Donatello & Michelangelo in Florence
The San Lorenzo has two elaborate bronze pulpits by Donatello (1386-1466), but his brilliance opens up fully at two nearby sculpture museums, the Opera del Duomo and the Bargello. Donatello’s range is astounding, from the disturbingly expressive Prophet Habakkuk and the Penitent Magdalene, to classical takes on Saint George and David. With apparent ease, he could handle different materials (marble, bronze, wood), sometimes combining them with gold leaf to irresistible effect, as with Gabriel’s Annunciation at the Santa Croce church.
The Bargello is probably the best sculpture museum in Italy, crowded with masterpieces by Lorenzo Ghiberti (The Sacrifice of Isaac), Andrea del Verrocchio (David), Michelangelo (Bacchus), Benvenuto Cellini (Cosimo I de' Medici), Giambologna (Flying Mercury), and Gian Lorenzo Bernini (Costanza Bonarelli). A walk through the halls shows that by the 15th century sculptors completely mastered the human anatomy. There was nothing, it seems, they couldn’t do. Why is then Michelangelo (1475-1564), who came later, often considered the greatest?
I think because Michelangelo was more passionate. After proving himself with such early masterpieces as the Saint Peter's Pietà, sculpture for him was no longer about perfecting human bodies or following classical forms. It was about conveying life in all of its horrors and joys, strengths and weaknesses. Michelangelo was deeply religious and he wanted to express the power of God through his works. He always looked for the presence of the spiritual.
Michelangelo was a Florentine through and through but lived the last thirty years of his life, after 1534, in Rome. Disappointment about the Medici tyranny in Florence and big papal commissions for painting and architecture drew him to Rome, including The Last Judgment for the Sistine Chapel and, most importantly, the building of the new Saint Peter's Basilica in the Vatican.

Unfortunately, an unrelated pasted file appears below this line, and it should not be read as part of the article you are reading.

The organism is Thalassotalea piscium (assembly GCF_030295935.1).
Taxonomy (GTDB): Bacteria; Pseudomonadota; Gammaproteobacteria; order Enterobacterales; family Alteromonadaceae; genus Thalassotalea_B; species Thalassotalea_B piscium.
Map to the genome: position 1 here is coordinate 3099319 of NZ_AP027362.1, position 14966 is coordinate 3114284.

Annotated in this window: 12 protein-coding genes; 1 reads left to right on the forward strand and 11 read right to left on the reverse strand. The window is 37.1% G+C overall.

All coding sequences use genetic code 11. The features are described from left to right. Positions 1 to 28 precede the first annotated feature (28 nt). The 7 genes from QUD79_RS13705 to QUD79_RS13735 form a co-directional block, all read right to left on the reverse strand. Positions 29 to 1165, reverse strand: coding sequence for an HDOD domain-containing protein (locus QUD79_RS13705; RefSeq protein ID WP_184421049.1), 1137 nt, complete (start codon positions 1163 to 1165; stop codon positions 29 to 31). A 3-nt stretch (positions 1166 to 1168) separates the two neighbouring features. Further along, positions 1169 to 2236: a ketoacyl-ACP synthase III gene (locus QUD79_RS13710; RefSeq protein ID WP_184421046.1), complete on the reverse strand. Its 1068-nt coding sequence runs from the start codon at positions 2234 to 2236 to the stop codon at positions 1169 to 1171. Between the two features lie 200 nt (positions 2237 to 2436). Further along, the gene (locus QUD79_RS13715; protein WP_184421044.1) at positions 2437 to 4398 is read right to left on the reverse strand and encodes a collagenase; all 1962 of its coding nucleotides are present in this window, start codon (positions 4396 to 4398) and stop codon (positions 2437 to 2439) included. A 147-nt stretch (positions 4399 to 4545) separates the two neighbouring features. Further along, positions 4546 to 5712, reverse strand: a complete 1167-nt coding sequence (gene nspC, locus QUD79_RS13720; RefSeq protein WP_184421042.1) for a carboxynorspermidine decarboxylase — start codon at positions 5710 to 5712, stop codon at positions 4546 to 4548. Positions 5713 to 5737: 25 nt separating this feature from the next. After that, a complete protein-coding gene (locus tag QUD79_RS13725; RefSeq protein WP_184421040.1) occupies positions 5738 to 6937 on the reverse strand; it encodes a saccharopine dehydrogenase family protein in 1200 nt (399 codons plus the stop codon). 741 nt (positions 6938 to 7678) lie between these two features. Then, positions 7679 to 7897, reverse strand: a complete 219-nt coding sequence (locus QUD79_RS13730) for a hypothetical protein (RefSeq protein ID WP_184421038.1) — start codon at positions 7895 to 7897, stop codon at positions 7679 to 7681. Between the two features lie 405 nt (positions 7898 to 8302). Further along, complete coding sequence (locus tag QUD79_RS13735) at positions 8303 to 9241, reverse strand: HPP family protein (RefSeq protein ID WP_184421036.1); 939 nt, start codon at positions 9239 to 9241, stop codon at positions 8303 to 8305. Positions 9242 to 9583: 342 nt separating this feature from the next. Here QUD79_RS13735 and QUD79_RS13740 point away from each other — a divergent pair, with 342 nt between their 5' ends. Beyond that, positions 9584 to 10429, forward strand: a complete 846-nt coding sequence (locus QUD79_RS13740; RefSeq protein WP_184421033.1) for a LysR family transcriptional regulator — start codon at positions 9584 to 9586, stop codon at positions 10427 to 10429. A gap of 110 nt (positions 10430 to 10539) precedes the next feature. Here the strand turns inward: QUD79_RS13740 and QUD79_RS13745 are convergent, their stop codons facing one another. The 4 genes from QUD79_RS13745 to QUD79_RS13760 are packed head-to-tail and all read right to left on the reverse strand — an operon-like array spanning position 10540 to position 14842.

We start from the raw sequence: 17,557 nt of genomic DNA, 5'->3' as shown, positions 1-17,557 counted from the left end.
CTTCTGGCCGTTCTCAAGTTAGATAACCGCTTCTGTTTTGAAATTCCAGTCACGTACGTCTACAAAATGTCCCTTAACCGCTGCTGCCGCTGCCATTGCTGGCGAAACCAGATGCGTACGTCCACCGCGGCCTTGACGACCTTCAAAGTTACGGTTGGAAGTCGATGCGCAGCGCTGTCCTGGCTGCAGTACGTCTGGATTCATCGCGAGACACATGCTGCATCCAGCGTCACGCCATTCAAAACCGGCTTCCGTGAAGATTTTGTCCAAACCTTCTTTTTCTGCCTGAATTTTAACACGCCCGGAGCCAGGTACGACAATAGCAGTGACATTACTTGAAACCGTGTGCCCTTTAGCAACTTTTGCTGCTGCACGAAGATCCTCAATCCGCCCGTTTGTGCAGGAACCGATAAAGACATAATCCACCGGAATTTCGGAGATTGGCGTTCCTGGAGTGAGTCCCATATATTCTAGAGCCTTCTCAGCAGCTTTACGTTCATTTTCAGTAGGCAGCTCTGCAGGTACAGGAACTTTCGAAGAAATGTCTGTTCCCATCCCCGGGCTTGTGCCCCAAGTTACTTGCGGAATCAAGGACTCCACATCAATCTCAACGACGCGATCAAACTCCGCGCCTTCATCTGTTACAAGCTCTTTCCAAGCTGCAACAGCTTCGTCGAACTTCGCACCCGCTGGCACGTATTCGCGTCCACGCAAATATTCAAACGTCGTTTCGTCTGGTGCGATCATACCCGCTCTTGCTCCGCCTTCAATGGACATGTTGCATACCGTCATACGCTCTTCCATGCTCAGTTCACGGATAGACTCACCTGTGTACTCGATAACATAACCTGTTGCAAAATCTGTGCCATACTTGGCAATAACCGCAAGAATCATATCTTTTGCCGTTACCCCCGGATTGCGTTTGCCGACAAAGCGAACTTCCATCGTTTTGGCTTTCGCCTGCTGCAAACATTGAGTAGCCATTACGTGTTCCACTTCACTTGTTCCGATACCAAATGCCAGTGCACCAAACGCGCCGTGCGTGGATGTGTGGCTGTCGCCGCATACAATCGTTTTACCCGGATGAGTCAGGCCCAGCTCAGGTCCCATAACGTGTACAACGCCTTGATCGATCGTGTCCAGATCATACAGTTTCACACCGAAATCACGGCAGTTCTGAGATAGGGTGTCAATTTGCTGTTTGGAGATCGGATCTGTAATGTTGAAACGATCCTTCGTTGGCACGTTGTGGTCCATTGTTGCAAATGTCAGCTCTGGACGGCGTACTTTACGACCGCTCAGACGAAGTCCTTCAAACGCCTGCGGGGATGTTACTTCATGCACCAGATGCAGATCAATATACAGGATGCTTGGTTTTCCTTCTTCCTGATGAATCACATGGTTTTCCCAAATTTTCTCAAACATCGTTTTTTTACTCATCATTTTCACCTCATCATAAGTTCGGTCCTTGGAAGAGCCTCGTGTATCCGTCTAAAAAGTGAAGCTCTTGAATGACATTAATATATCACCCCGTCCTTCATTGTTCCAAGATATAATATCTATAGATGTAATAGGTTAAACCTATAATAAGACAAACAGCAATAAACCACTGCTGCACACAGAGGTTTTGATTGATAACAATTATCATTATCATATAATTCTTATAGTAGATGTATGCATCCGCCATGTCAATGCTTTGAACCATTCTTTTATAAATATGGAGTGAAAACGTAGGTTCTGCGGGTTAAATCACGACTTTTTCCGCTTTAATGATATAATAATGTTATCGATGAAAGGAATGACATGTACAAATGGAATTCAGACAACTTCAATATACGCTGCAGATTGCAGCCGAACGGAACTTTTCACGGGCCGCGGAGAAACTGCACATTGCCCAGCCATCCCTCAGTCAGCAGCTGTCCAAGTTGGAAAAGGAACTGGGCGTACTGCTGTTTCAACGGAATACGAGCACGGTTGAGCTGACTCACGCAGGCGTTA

In Florence, Michelangelo's most important works are inside the San Lorenzo complex: He designed both the Medici Chapel and the Laurentian Library in the late 1520s, about a hundred years after Brunelleschi's plans for the San Lorenzo church itself. The chapel is famous for its pairs of marble figures resting atop the Medici tombs: Dawn and Dusk on one side, Night and Day on the other, symbolizing the passage of time. They’re enormous in size and not what most people would call elegant. My first reaction was unease; that great head of the Day is frighteningly enigmatic but fitting for a funerary monument.
The chapel’s interior, also by Michelangelo, shows his break with early-Renaissance architectural conventions. While the chapel’s lower level has typical 15th-century tabernacles and columns, higher up the pediments are suddenly broken at the bottom, jutting out at the top, and the pilasters come without capitals. He moved to a freer and more expressive, sculptural style, away from the sober geometries established by Brunelleschi and developed by Bramante.
Michelangelo dialed up this idiosyncratic vocabulary at the Laurentian library, made for the Medici’s book collection. A very kind librarian allowed me a glimpse and I was giddy with excitement because I had read so much about the place. The library's vestibule is unusually tall and crowded with robust sculptural forms: double-columns, pilasters, volutes, window pediments, all of them oversized as are Michelangelo’s figures in sculpture and painting. Many serve no functional purpose (the volutes don’t support anything) or have unusual shapes (tapered columns).